Thousands of protesters have gathered on the Buchanan Galleries steps in Glasgow as energy prices reached a new record high.
Activists from the Enough Is Enough campaign joined striking unions in the city on Saturday afternoon.
The campaign began in response to the rising cost of living, with the Glasgow protest part of a national day of action tied in to the October 1 increase in the energy price cap.
The rally was addressed by trade unionists and politicians with chants of “Tories, Tories, Tories! Out, out, out!” and “the workers, united, will never be defeated”.
— Enough is Enough Glasgow (@eieglasgow) October 1, 2022
Chris Mitchell from the GMB union, who became well known in the city for his rousing speeches during the Glasgow bin workers strike during Cop26 in November 2021, told the protesters: “You should be proud of yourselves today.
“The working class are alive and kicking!”
The protest comes as average energy bills surged by 56% on October 1 with Ofgem setting the amount that a household pays for each kilowatt hour of electricity it uses at 34p, up from 28p.
Gas prices have gone up from 7p to 10p per kilowatt hour under the latest price cap guarantee, with standing charges for both forms of energy also increasing.
It means that the typical household in the UK will spend around £2,500 on its energy bills – but anyone with higher usage will pay more.
Energy prices have changed
The average direct debit unit rates for energy;
ELECTRICITYUnit rate 34.00p per kWhStanding charge 46.36p per day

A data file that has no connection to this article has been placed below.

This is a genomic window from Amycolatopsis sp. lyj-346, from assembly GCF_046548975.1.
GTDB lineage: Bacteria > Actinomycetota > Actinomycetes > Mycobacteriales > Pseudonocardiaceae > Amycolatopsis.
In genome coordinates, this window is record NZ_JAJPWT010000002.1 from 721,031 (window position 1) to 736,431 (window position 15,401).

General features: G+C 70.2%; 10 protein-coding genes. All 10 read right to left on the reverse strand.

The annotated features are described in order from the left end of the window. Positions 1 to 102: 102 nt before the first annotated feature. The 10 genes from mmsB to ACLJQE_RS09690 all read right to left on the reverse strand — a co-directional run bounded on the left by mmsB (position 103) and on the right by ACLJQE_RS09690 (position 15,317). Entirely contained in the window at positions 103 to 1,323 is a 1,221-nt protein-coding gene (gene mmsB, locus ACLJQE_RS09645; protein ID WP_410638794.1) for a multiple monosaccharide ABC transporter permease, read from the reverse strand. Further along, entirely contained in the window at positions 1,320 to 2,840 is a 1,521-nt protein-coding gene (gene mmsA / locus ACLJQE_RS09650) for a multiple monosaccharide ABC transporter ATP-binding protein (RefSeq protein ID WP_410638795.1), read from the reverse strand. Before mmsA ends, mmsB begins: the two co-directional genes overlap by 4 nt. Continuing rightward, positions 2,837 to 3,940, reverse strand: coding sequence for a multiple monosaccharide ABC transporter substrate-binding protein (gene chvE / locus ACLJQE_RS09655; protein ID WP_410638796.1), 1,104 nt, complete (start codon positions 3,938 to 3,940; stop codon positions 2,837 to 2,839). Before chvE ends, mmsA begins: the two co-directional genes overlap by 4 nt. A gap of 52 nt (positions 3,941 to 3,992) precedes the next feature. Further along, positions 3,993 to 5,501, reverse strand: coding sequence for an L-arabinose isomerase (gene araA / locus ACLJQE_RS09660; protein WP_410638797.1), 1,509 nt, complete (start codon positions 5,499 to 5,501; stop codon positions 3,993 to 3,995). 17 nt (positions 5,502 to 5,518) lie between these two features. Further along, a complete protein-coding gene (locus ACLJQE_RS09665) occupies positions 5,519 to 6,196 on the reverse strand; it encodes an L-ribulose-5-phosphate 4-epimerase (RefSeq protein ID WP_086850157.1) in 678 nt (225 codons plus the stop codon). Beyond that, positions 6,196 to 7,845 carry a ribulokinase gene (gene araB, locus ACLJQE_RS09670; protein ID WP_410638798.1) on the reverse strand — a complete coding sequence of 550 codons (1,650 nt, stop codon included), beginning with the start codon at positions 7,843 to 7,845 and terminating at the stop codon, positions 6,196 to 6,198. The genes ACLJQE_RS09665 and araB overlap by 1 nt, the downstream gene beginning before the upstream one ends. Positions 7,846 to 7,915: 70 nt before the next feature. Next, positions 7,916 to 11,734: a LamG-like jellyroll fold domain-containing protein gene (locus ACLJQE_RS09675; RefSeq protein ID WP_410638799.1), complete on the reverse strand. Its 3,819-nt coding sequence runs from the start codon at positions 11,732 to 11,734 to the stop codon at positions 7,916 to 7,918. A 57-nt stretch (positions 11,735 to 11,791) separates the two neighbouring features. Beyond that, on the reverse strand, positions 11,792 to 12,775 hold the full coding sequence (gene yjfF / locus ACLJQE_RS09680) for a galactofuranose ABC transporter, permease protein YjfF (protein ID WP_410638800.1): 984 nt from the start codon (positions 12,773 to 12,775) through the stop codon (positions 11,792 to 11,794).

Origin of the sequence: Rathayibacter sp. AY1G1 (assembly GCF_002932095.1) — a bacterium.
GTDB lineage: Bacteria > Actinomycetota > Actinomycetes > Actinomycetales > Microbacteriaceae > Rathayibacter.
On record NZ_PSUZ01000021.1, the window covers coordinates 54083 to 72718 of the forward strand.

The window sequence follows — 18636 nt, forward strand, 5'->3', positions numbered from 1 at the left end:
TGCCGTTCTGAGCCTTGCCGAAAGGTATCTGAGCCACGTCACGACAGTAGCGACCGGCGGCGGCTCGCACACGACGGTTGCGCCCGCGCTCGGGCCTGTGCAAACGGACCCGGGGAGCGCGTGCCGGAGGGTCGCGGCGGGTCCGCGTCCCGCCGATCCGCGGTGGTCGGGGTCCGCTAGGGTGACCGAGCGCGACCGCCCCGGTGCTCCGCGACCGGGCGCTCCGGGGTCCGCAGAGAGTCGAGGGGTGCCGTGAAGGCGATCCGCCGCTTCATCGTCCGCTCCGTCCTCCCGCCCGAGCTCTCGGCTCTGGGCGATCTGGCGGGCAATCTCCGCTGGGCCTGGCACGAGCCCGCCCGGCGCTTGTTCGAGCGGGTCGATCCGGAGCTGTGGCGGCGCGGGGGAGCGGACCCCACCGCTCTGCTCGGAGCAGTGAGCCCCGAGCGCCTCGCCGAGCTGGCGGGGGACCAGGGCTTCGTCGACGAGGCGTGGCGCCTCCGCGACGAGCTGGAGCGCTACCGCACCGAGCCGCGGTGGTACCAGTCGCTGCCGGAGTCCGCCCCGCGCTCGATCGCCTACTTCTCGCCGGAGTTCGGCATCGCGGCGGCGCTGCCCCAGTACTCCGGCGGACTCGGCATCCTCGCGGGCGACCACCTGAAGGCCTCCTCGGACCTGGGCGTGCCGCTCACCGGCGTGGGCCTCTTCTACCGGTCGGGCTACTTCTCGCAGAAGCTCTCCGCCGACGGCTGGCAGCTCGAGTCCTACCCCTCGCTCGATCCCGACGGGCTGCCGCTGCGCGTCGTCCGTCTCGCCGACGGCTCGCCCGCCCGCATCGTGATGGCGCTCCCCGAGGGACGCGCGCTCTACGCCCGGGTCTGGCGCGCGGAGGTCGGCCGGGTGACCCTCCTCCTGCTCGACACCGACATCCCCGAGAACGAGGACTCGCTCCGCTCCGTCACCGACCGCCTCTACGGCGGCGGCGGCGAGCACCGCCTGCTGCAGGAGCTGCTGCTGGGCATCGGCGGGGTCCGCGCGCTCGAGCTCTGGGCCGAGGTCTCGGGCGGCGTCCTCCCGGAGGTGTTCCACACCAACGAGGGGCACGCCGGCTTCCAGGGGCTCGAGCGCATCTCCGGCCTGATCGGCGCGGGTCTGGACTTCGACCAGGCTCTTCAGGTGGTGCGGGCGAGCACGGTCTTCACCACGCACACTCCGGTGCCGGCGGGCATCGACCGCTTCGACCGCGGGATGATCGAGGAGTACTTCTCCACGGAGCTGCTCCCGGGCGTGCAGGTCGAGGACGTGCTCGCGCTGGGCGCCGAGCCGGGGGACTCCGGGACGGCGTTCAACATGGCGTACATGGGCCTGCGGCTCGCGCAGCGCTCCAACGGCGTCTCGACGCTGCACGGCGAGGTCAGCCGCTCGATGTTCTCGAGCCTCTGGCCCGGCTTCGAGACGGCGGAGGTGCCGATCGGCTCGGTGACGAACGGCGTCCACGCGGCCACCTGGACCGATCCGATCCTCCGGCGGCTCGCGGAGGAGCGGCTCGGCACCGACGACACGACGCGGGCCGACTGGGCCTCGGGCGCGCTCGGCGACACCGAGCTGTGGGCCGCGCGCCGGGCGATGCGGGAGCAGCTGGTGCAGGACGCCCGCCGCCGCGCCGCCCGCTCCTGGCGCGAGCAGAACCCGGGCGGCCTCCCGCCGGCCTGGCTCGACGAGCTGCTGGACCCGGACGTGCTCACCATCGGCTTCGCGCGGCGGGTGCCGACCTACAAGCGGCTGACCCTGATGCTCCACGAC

GASUnit rate 10.30p per kWhStanding charge 28.49p per day
These are caps on unit rates (not a cap on total bills) & vary by region pic.twitter.com/CtH2sQ0WbX
— Ofgem (@ofgem) October 1, 2022
The typical household, which contains 2.4 people, uses 2,900 units of electricity and 12,000 of gas according to Ofgem’s calculations.
The watchdog sets a price cap every three months based on international wholesale prices, but the Government stepped in earlier this year to limit this to £2,500 a year for the next two years in an effort to curb inflation.
Jess Galloway from Power To The People Glasgow said she has never been involved in a campaign that has grown so quickly.
“I think the reason we have grown so quickly is because we are offering such a simple solution,” she added.
“Councils were not even thinking about a strategy on how they could keep people warm this winter let alone thinking about warm banks until we put it on the agenda.
Shouts of “I’m fixing my meter” as @RozFoyer skewers the energy companies and demands the nationalisation of energy.
— Power to the People Glasgow (@PTTPGlasgow) October 1, 2022
“We’ve been at this a couple of months and they are seeing they are weak in the face of an organised working class.
“No one in this country should be punished if they cannot pay for their bills.”
Ms Galloway was joined by Paisley-based charity The Star Project who said one of the people they had worked with had died of starvation.
Chief executive Sharon Graham said: “People are absolutely terrified. This isn’t going away.
“It’s very clear to us that policies have done nothing but damage the livelihoods of our community.
“We work with thousands of people every year with food, debt, mental health and that is escalating hugely. It looks like nobody cares.”
Heather Kay, a project manager at the charity said they are helping people with gas and electricity costs.
She said: “People are losing control all over again, just like the pandemic,” adding: “We’ve already had a death of starvation in the community.”